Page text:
Imports & source countries

Refined petroleum was Guyana's largest import (26.4%) during June 2020 and crude petroleum was its largest export (43.3%).[24]

Proposed new sources & projects

Guyana intends to amp up its use of domestically produced natural gas to reduce costs and displace fuel oil power plants.[18][25] In 2021, the Guyanese government announced a partnership with ExxonMobil to bring more natural gas to the country via the proposed Liza Gas Pipeline and a new natural gas-to-shore facility on the site of the abandoned Wales Estate Sugar Processing Plant.[25]

Due to the number of oil discoveries in Guyanese territory the country is forecasted to produce more than 800,000 barrels of crude oil per day by 2026 which is made more desireable for oil companies because of the favorable conditions (high quality crude oil, low breakeven prices, and a favorable regulatory environment).[26] Discoveries by ExxonMobil, Total Energies, and Tullow Oil estimate Guyana has 10 billion barrels of crude reserves.[27]

Renewable Energy in Guyana

© 2020 The World Bank, Source: Global Solar Atlas 2.0, Solar resource data: Solargis.

Guyana's government has identified wind, solar, biomass, and hydroelectricity as four key elements in its proposal to generate 100% of the country's electricity from renewable sources.[3] The country has potential for both small- and large-scale hydropower[3][9], including the proposed 165 MW Amaila Falls project.[28] Tax concessions and capital write offs are in place for wind and solar investments.[9] Guyana experiences an average of 12 hours of sunlight throughout the year, making it ideal for solar development.[29]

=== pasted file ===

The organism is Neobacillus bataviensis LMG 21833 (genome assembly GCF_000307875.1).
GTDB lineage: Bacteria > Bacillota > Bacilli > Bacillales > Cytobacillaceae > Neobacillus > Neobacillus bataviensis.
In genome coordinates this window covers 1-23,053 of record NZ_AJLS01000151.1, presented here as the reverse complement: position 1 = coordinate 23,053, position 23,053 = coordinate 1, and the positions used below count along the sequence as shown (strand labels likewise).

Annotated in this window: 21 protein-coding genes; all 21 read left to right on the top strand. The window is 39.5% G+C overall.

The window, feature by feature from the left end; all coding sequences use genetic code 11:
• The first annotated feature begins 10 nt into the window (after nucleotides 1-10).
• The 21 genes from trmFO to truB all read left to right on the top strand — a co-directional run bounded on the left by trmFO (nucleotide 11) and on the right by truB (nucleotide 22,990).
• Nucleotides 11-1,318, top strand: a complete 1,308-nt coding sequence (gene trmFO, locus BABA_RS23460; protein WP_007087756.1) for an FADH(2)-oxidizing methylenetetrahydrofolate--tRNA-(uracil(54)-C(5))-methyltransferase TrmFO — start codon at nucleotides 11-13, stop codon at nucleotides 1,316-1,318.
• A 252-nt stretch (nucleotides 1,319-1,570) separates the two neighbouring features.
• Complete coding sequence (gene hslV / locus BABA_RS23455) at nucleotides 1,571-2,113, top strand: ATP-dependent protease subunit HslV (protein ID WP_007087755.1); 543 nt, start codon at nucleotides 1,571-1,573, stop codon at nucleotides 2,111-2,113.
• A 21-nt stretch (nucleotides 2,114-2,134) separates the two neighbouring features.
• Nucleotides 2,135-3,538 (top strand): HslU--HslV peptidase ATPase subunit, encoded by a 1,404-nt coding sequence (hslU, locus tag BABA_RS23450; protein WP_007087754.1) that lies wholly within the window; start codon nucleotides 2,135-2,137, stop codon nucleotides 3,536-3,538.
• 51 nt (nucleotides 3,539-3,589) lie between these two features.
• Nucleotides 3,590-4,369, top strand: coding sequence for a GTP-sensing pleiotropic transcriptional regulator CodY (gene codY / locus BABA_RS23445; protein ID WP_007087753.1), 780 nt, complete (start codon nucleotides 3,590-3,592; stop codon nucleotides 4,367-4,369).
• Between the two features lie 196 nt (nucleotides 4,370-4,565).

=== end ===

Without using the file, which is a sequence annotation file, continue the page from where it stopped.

As of November 2021, solar projects are focused on providing power to remote indigenous communities with larger scale wind and solar projects contributing more substantially to the energy matrix between 2027 and 2032.[30]

Guyana plans to expand hydropower capacity in order to meet power demands.[31]

Environmental & social impacts of energy in Guyana

Map: Projected impact on Caribbean region from a serious oil spill off Guyana (Source: Nuka Research

Experts have expressed concern about negative environmental and human rights impacts associated with ExxonMobil's rapid development of offshore oil and gas reserves, citing weak governmental oversight and the potential for a major spill as ExxonMobil ramps up production to 800,000 barrels per day by 2025.[23][32] A 2021 study estimated that a serious oil spill off Guyana's coast could impact most of the Caribbean region, traveling as far north as Cuba, Haiti and the Dominican Republic, and as far west as coastal Honduras and Nicaragua.[33]